SINGAPORE (MarketWatch) -- Cathay Pacific Airways Ltd.'s (0293.HK) expects its cargo operations to improve in the second half after a softer first half, and China remains its major growth driver as the nation's demand for air travel continues to soar, Chief Executive John Slosar said Monday.
The blue-chip carrier's weekly cargo revenue was behind target because of softening demand in its Hong Kong home market, according to an internal document seen by Dow Jones Newswires on Sunday.
Meanwhile, Slosar said Monday he expects oil prices to remain volatile and the carrier aims to hedge around 30% of its jet fuel purchases over the next 12 to 24 months.
Analysts said while Cathay Pacific's fortunes are improving, surging oil prices and intense competition among regional airlines threaten to derail its growth momentum. Oil prices are currently hovering around US$100 a barrel.
The air cargo market is normally busy in the second half of the year because of the Christmas season, Slosar said on the sidelines of the International Air Transport Association's annual meeting in Singapore. The carrier expects a stronger second half, with the industry likely to record 5% to 6% on-year growth during the period, he added.
"When we talk to the forwarders and the shippers, they're all saying things are a bit quiet now but they're expecting pretty good demand in the second half," said Slosar, who in April succeeded Tony Tyler to take the helm of the Hong Kong-based carrier.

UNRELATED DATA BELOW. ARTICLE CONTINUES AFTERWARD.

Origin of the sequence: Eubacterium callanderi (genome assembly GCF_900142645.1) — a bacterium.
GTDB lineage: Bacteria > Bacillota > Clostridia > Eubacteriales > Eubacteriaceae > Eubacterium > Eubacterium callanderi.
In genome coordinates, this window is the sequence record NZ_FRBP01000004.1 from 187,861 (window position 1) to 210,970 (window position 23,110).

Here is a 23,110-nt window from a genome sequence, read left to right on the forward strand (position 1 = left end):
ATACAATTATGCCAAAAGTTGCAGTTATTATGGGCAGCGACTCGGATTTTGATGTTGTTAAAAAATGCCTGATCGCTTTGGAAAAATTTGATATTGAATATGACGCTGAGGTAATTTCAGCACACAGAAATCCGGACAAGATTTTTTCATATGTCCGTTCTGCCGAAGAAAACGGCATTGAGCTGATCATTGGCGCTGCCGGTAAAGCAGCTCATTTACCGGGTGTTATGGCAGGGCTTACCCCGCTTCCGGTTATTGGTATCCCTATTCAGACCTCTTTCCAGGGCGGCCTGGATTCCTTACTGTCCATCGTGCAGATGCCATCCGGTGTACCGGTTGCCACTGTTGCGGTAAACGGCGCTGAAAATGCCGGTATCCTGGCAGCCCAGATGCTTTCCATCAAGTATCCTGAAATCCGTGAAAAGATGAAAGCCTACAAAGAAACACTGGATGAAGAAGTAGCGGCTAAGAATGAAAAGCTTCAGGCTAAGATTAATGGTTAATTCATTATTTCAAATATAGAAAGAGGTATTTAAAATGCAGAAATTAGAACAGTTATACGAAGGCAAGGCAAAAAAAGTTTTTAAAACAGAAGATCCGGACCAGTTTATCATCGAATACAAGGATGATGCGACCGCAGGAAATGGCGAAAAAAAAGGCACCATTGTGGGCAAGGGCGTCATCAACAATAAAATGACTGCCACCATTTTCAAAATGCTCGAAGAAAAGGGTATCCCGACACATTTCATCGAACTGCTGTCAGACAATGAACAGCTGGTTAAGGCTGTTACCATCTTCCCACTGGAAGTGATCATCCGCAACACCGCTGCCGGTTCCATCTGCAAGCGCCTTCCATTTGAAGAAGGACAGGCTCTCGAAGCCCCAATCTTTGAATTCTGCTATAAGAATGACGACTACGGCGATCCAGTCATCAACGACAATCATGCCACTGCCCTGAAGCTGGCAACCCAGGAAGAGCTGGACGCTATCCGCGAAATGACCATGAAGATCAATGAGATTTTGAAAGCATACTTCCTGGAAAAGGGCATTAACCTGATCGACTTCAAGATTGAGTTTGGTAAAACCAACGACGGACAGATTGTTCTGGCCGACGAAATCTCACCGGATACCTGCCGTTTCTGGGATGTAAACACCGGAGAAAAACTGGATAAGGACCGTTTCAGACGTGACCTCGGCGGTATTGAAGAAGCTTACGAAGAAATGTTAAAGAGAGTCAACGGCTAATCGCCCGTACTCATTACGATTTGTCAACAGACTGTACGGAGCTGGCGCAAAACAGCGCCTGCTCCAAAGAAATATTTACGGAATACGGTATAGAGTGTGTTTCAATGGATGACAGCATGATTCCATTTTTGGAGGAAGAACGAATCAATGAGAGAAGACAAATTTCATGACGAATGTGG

On the passenger side, Slosar said yields on the first-and-business fares have returned to pre-crisis levels, and that he sees good growth in Asian markets because of soaring demand in China for air travel and sustainable growth in regional economies.
He noted demand for flights bound for Japan has improved over the past few weeks. "Most of (load factors in) April and May were pretty low…but it's starting to come back a bit," he said.
Air traffic demand to and from Japan plunged after the devastating earthquake and tsunami on March 11 damaged a nuclear power plant in northeastern Japan.
Slosar said the carrier continues to look at buying more aircraft and hopes to take delivery of six Boeing Inc. BA-0.35% 747-8 freighters scheduled in the second half of this year, but declined to elaborate.
In a weekly business report sent to Cathay Pacific staff on Friday, the blue-chip carrier revealed its cargo revenue for the week ended May 28 was below budget by 12%, though there was a week-on-week improvement of 1.9%.
Revenue from Japan routes continued to improve and the load factor, or the proportion of seats filled on its flights, reached nearly 70% in the reporting week, adding that the improvement was mainly because of lower capacity against the same period last year.
Like other major airlines, Cathay Pacific was severely affected by the global financial crisis that began in 2008, as passenger and cargo volumes fell significantly. Nonetheless, demand for air travel has improved markedly since the last quarter of 2009 and has returned to levels seen before the crisis, leading to increased capacity and higher ticket prices.
Cathay Pacific, which is controlled by conglomerate Swire Pacific Ltd. (0019.HK), is Asia Pacific's fourth-largest carrier by market capitalization after Air China Ltd. (0753.HK), Singapore Airlines Ltd. (C6L.SG) and China Southern Airlines Co. (1055.HK).